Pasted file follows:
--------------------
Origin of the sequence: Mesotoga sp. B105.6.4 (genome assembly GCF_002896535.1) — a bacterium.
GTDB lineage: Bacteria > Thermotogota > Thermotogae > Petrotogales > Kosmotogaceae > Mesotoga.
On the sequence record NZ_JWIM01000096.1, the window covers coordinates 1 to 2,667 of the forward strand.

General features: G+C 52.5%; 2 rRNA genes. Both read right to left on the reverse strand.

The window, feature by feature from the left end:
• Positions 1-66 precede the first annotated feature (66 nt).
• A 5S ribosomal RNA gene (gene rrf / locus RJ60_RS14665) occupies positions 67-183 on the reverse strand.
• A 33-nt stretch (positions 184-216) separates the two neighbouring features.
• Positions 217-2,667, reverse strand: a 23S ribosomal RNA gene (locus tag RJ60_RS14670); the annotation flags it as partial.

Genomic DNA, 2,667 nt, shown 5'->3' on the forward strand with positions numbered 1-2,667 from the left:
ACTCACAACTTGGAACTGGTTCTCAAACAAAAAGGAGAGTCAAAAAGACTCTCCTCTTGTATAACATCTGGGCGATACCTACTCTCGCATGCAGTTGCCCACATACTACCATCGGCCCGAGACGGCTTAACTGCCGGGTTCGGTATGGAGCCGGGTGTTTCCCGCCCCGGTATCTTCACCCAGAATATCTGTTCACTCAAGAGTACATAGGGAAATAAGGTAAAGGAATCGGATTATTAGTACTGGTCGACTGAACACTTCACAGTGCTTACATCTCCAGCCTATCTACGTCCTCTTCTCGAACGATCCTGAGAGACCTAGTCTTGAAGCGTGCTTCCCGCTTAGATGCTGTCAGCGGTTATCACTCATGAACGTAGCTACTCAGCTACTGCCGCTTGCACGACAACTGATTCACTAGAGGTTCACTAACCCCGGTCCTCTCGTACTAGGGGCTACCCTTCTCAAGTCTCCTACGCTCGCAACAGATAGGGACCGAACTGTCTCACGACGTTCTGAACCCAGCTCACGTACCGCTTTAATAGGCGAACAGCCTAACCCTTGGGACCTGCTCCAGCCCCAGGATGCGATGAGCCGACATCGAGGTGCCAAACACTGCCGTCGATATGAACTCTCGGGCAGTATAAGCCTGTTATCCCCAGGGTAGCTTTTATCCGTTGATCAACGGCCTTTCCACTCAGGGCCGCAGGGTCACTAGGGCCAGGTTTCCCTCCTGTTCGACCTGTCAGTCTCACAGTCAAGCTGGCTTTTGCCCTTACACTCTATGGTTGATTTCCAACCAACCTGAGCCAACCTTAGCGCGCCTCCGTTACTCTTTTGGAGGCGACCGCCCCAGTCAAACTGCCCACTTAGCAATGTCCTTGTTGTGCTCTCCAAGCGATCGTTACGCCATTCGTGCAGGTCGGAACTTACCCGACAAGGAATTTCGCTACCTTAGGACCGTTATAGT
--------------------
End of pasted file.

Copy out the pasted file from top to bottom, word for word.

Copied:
Origin of the sequence: Mesotoga sp. B105.6.4 (genome assembly GCF_002896535.1) — a bacterium.
GTDB lineage: Bacteria > Thermotogota > Thermotogae > Petrotogales > Kosmotogaceae > Mesotoga.
On the sequence record NZ_JWIM01000096.1, the window covers coordinates 1 to 2,667 of the forward strand.

General features: G+C 52.5%; 2 rRNA genes. Both read right to left on the reverse strand.

The window, feature by feature from the left end:
• Positions 1-66 precede the first annotated feature (66 nt).
• A 5S ribosomal RNA gene (gene rrf / locus RJ60_RS14665) occupies positions 67-183 on the reverse strand.
• A 33-nt stretch (positions 184-216) separates the two neighbouring features.
• Positions 217-2,667, reverse strand: a 23S ribosomal RNA gene (locus tag RJ60_RS14670); the annotation flags it as partial.

Genomic DNA, 2,667 nt, shown 5'->3' on the forward strand with positions numbered 1-2,667 from the left:
ACTCACAACTTGGAACTGGTTCTCAAACAAAAAGGAGAGTCAAAAAGACTCTCCTCTTGTATAACATCTGGGCGATACCTACTCTCGCATGCAGTTGCCCACATACTACCATCGGCCCGAGACGGCTTAACTGCCGGGTTCGGTATGGAGCCGGGTGTTTCCCGCCCCGGTATCTTCACCCAGAATATCTGTTCACTCAAGAGTACATAGGGAAATAAGGTAAAGGAATCGGATTATTAGTACTGGTCGACTGAACACTTCACAGTGCTTACATCTCCAGCCTATCTACGTCCTCTTCTCGAACGATCCTGAGAGACCTAGTCTTGAAGCGTGCTTCCCGCTTAGATGCTGTCAGCGGTTATCACTCATGAACGTAGCTACTCAGCTACTGCCGCTTGCACGACAACTGATTCACTAGAGGTTCACTAACCCCGGTCCTCTCGTACTAGGGGCTACCCTTCTCAAGTCTCCTACGCTCGCAACAGATAGGGACCGAACTGTCTCACGACGTTCTGAACCCAGCTCACGTACCGCTTTAATAGGCGAACAGCCTAACCCTTGGGACCTGCTCCAGCCCCAGGATGCGATGAGCCGACATCGAGGTGCCAAACACTGCCGTCGATATGAACTCTCGGGCAGTATAAGCCTGTTATCCCCAGGGTAGCTTTTATCCGTTGATCAACGGCCTTTCCACTCAGGGCCGCAGGGTCACTAGGGCCAGGTTTCCCTCCTGTTCGACCTGTCAGTCTCACAGTCAAGCTGGCTTTTGCCCTTACACTCTATGGTTGATTTCCAACCAACCTGAGCCAACCTTAGCGCGCCTCCGTTACTCTTTTGGAGGCGACCGCCCCAGTCAAACTGCCCACTTAGCAATGTCCTTGTTGTGCTCTCCAAGCGATCGTTACGCCATTCGTGCAGGTCGGAACTTACCCGACAAGGAATTTCGCTACCTTAGGACCGTTATAGT